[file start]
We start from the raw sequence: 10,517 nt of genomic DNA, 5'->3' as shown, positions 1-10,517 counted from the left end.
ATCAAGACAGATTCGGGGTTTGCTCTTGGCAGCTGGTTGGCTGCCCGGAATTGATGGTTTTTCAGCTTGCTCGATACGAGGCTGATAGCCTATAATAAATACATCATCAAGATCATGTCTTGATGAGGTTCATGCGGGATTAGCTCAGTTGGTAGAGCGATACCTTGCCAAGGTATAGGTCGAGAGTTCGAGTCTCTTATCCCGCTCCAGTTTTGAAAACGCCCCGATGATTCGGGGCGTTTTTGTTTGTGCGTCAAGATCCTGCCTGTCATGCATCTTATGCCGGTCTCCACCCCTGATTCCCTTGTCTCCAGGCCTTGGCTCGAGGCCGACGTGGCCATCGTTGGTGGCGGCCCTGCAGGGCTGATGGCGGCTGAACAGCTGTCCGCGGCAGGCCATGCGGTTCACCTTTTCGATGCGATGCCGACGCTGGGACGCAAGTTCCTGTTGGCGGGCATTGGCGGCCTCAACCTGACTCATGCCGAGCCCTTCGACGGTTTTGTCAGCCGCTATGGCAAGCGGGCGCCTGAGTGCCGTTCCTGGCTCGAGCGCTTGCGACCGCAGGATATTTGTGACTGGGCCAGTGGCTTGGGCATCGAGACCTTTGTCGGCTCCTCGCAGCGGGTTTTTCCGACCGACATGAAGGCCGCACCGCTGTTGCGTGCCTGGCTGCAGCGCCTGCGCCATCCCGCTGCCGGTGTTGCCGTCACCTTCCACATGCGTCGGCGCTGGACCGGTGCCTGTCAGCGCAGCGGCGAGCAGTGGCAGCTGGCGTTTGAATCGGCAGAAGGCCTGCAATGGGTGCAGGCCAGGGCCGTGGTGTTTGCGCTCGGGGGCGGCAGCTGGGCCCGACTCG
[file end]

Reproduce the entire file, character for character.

We start from the raw sequence: 10,517 nt of genomic DNA, 5'->3' as shown, positions 1-10,517 counted from the left end.
ATCAAGACAGATTCGGGGTTTGCTCTTGGCAGCTGGTTGGCTGCCCGGAATTGATGGTTTTTCAGCTTGCTCGATACGAGGCTGATAGCCTATAATAAATACATCATCAAGATCATGTCTTGATGAGGTTCATGCGGGATTAGCTCAGTTGGTAGAGCGATACCTTGCCAAGGTATAGGTCGAGAGTTCGAGTCTCTTATCCCGCTCCAGTTTTGAAAACGCCCCGATGATTCGGGGCGTTTTTGTTTGTGCGTCAAGATCCTGCCTGTCATGCATCTTATGCCGGTCTCCACCCCTGATTCCCTTGTCTCCAGGCCTTGGCTCGAGGCCGACGTGGCCATCGTTGGTGGCGGCCCTGCAGGGCTGATGGCGGCTGAACAGCTGTCCGCGGCAGGCCATGCGGTTCACCTTTTCGATGCGATGCCGACGCTGGGACGCAAGTTCCTGTTGGCGGGCATTGGCGGCCTCAACCTGACTCATGCCGAGCCCTTCGACGGTTTTGTCAGCCGCTATGGCAAGCGGGCGCCTGAGTGCCGTTCCTGGCTCGAGCGCTTGCGACCGCAGGATATTTGTGACTGGGCCAGTGGCTTGGGCATCGAGACCTTTGTCGGCTCCTCGCAGCGGGTTTTTCCGACCGACATGAAGGCCGCACCGCTGTTGCGTGCCTGGCTGCAGCGCCTGCGCCATCCCGCTGCCGGTGTTGCCGTCACCTTCCACATGCGTCGGCGCTGGACCGGTGCCTGTCAGCGCAGCGGCGAGCAGTGGCAGCTGGCGTTTGAATCGGCAGAAGGCCTGCAATGGGTGCAGGCCAGGGCCGTGGTGTTTGCGCTCGGGGGCGGCAGCTGGGCCCGACTCG